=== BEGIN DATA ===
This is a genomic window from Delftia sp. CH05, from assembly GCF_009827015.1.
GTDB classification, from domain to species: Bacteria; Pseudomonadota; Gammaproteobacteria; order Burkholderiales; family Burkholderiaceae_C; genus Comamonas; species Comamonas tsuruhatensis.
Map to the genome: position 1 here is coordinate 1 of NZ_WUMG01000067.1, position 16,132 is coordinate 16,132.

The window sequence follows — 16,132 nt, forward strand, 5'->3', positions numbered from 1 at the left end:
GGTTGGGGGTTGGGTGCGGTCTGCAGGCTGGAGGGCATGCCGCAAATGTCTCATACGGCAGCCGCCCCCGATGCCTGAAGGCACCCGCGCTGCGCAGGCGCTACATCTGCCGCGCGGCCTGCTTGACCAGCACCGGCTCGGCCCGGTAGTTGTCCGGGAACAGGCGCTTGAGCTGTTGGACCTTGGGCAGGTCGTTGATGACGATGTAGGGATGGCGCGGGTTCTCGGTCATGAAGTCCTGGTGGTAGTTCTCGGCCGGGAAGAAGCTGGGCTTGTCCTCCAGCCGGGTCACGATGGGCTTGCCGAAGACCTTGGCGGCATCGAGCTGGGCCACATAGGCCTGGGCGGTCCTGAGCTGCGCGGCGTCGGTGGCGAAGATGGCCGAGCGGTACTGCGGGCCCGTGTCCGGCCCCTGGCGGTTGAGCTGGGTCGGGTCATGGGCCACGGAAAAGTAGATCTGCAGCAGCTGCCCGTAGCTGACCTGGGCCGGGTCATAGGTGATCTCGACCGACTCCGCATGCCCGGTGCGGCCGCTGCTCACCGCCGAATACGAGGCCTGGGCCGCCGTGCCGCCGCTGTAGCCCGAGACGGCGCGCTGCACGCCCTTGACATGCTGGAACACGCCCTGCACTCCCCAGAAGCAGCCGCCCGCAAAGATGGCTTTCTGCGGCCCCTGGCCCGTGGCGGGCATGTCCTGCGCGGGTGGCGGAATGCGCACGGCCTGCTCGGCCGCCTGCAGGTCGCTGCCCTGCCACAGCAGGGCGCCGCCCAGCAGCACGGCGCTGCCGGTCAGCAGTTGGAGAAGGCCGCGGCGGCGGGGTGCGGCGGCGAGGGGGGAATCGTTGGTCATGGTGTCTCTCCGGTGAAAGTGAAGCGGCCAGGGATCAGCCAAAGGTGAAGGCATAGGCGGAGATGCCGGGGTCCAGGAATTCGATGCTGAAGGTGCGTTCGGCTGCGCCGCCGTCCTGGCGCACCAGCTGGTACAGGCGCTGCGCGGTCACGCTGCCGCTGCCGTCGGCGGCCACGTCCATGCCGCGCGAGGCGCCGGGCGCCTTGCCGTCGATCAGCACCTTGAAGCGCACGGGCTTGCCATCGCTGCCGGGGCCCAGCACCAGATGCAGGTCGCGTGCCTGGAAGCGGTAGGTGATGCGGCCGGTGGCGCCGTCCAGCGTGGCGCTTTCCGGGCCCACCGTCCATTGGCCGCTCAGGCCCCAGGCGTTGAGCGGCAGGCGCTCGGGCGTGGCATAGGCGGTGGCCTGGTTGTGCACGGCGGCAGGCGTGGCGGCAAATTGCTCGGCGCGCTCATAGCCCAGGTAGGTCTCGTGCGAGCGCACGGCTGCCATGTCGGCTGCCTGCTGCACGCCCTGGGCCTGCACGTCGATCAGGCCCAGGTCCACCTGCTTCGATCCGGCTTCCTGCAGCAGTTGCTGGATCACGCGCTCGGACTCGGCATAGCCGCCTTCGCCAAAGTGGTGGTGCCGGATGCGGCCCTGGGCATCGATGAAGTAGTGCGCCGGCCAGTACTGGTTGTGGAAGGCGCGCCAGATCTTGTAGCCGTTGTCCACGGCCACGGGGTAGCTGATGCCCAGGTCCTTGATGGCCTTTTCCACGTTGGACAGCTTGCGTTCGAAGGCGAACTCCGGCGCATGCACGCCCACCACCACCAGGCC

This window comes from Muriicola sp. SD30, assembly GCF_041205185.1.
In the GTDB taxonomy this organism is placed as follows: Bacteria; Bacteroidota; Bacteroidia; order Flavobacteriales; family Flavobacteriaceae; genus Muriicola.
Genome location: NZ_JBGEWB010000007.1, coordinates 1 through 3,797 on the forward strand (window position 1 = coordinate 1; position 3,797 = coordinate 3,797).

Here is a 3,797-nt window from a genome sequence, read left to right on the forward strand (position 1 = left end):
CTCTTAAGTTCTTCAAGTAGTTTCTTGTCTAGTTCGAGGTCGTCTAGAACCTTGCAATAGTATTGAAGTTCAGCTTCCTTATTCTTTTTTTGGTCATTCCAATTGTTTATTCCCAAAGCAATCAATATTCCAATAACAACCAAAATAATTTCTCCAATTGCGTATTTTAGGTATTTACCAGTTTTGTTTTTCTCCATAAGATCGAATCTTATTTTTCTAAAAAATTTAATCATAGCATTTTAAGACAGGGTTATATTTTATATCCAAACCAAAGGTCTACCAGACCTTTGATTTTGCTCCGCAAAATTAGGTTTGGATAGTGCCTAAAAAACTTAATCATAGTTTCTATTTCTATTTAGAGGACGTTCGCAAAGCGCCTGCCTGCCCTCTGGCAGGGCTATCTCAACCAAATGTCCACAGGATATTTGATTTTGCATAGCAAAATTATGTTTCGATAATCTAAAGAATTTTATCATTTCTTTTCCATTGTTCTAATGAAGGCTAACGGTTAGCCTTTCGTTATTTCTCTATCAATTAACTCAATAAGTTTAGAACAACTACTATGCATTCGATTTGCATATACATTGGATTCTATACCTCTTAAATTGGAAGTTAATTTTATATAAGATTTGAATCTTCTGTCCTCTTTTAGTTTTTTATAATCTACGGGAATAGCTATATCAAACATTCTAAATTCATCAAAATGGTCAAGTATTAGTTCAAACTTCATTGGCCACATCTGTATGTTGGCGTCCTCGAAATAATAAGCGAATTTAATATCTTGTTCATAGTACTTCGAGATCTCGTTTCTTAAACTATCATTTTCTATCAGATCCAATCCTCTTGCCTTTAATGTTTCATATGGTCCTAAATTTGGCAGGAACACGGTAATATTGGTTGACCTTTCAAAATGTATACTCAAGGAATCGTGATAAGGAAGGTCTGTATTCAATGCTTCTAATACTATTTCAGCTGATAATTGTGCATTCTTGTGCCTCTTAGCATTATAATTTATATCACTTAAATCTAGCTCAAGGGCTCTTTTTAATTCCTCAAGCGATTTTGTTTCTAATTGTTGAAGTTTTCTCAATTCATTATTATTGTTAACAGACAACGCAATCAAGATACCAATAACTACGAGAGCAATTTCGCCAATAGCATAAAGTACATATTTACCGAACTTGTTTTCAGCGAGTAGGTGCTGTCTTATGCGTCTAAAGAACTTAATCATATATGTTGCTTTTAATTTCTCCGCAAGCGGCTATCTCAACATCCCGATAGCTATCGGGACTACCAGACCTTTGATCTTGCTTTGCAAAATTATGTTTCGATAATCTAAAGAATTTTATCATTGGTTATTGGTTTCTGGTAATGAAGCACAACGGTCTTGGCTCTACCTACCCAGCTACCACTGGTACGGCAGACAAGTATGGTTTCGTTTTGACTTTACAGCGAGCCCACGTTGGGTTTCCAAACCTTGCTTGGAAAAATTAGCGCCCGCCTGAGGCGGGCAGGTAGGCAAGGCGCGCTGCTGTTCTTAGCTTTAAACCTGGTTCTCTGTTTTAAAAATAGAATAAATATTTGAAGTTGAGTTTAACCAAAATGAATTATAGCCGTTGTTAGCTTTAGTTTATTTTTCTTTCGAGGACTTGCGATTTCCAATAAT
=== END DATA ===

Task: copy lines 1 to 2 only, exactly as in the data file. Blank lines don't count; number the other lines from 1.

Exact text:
This is a genomic window from Delftia sp. CH05, from assembly GCF_009827015.1.
GTDB classification, from domain to species: Bacteria; Pseudomonadota; Gammaproteobacteria; order Burkholderiales; family Burkholderiaceae_C; genus Comamonas; species Comamonas tsuruhatensis.